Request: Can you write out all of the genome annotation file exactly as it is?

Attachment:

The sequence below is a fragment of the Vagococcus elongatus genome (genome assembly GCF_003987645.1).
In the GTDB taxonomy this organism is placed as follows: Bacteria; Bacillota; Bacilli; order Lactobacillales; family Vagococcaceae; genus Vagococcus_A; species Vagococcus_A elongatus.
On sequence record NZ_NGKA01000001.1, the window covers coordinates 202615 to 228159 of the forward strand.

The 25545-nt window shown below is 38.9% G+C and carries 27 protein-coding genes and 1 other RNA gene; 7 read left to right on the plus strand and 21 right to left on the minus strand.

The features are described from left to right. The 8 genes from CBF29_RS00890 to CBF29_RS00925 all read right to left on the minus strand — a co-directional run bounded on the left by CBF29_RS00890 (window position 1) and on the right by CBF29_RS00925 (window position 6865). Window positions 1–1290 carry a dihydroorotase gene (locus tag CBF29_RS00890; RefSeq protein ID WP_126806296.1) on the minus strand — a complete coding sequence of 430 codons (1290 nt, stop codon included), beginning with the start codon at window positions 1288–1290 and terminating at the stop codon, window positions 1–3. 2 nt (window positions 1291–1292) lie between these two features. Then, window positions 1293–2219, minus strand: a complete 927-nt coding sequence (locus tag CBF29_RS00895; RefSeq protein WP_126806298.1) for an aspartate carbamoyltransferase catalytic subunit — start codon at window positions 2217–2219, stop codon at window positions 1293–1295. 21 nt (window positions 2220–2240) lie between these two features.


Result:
The sequence below is a fragment of the Vagococcus elongatus genome (genome assembly GCF_003987645.1).
In the GTDB taxonomy this organism is placed as follows: Bacteria; Bacillota; Bacilli; order Lactobacillales; family Vagococcaceae; genus Vagococcus_A; species Vagococcus_A elongatus.
On sequence record NZ_NGKA01000001.1, the window covers coordinates 202615 to 228159 of the forward strand.

The 25545-nt window shown below is 38.9% G+C and carries 27 protein-coding genes and 1 other RNA gene; 7 read left to right on the plus strand and 21 right to left on the minus strand.

The features are described from left to right. The 8 genes from CBF29_RS00890 to CBF29_RS00925 all read right to left on the minus strand — a co-directional run bounded on the left by CBF29_RS00890 (window position 1) and on the right by CBF29_RS00925 (window position 6865). Window positions 1–1290 carry a dihydroorotase gene (locus tag CBF29_RS00890; RefSeq protein ID WP_126806296.1) on the minus strand — a complete coding sequence of 430 codons (1290 nt, stop codon included), beginning with the start codon at window positions 1288–1290 and terminating at the stop codon, window positions 1–3. 2 nt (window positions 1291–1292) lie between these two features. Then, window positions 1293–2219, minus strand: a complete 927-nt coding sequence (locus tag CBF29_RS00895; RefSeq protein WP_126806298.1) for an aspartate carbamoyltransferase catalytic subunit — start codon at window positions 2217–2219, stop codon at window positions 1293–1295. 21 nt (window positions 2220–2240) lie between these two features.